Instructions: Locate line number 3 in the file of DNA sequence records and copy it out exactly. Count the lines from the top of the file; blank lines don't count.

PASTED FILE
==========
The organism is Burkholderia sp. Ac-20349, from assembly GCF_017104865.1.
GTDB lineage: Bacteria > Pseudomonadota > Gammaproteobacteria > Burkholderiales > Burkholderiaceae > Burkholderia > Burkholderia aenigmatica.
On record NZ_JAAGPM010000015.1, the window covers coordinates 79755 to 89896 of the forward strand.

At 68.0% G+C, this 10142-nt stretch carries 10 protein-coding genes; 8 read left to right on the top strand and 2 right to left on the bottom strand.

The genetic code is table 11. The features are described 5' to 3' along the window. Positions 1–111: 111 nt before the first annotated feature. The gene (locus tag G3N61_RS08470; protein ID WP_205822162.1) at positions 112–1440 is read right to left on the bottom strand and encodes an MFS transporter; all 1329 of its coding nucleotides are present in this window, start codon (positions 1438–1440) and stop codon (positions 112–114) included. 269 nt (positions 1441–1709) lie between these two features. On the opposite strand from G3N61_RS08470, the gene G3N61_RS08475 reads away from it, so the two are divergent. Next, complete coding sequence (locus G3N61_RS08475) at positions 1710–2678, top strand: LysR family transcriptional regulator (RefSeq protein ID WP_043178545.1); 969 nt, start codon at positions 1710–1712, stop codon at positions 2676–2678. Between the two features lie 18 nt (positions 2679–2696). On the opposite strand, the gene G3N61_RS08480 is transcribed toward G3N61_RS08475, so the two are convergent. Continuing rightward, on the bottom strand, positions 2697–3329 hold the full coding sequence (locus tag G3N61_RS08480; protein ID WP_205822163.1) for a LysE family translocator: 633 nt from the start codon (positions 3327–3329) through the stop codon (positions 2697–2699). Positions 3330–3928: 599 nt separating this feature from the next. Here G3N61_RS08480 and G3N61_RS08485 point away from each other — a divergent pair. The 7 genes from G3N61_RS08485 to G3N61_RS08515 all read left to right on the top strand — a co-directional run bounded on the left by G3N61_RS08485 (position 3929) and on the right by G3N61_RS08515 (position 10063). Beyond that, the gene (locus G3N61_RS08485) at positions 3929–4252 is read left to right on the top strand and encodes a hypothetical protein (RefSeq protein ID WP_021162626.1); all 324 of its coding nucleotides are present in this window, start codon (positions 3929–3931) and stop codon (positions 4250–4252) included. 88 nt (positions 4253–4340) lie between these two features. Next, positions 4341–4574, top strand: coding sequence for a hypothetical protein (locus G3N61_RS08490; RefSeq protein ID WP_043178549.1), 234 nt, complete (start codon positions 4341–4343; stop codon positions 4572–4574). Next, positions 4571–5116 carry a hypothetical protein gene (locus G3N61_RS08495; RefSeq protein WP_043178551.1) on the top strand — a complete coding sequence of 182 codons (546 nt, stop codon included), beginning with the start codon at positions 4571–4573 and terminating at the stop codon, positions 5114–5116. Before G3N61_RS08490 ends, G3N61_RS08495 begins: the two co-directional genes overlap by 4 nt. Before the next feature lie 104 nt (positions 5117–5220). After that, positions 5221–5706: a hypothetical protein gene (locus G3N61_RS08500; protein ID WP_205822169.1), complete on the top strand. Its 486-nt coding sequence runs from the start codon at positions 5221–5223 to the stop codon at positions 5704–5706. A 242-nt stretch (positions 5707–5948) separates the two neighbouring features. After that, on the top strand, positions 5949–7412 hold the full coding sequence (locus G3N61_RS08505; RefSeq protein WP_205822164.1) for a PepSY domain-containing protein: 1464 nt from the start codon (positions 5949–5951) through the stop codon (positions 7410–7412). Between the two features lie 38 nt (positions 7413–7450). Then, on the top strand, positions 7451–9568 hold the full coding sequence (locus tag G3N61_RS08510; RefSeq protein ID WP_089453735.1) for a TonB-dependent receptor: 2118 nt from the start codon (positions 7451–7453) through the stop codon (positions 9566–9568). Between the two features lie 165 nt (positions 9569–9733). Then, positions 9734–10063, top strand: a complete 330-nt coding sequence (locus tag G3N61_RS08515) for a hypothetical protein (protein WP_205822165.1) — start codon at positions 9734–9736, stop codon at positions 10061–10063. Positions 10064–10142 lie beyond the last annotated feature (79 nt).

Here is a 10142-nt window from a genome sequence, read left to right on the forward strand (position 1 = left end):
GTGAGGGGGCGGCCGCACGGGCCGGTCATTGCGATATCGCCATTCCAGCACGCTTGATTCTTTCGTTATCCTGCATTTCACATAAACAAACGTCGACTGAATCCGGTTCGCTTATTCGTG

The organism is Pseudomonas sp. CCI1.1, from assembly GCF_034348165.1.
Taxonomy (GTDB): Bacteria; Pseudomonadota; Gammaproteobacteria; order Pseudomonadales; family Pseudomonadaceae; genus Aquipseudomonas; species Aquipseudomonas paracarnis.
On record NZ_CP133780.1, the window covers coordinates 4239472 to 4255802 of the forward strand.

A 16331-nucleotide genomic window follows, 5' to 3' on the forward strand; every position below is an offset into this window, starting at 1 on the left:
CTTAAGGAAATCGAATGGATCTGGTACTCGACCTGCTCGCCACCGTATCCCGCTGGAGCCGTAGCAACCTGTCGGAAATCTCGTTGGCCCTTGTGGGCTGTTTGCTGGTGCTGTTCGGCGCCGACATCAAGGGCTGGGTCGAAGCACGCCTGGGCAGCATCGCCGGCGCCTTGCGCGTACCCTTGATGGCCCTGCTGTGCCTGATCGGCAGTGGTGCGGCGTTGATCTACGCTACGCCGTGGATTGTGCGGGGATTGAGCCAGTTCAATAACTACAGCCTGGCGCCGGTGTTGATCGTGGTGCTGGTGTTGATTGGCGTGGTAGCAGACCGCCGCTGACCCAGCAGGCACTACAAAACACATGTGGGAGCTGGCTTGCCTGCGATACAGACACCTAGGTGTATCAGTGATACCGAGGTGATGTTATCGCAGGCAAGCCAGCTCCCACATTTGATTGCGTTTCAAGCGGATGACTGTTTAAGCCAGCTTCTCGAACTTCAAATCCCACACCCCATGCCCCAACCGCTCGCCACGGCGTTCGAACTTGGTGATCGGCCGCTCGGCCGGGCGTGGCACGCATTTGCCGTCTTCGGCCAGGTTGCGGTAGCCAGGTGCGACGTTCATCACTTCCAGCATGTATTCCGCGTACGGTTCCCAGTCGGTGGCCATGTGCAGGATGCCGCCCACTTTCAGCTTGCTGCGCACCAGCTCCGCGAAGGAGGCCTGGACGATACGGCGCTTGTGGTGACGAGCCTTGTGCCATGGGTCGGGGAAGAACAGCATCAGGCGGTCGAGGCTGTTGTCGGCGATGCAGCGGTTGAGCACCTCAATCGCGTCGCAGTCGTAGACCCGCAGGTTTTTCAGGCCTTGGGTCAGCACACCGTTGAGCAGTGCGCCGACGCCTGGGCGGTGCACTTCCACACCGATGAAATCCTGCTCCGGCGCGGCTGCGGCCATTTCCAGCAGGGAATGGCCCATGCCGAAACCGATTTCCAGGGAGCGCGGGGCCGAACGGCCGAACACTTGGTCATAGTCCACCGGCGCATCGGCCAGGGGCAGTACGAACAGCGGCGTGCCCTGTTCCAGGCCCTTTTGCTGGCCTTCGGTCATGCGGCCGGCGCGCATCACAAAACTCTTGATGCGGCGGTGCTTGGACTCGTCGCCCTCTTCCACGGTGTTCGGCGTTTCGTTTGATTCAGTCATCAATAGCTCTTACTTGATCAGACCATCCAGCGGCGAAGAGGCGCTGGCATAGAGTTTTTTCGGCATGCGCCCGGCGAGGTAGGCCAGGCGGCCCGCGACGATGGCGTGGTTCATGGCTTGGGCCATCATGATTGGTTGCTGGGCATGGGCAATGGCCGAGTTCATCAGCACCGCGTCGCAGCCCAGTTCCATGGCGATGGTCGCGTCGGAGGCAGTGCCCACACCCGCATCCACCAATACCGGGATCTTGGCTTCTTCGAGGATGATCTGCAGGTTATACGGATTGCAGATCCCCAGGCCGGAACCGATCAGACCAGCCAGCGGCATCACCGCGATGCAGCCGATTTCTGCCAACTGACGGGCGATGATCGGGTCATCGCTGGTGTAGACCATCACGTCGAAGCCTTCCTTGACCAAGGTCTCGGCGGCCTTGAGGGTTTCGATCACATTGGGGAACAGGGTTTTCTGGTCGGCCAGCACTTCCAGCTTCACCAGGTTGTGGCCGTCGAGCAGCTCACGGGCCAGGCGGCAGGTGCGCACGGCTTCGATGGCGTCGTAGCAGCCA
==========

On record NZ_JAAGPM010000015.1, the window covers coordinates 79755 to 89896 of the forward strand.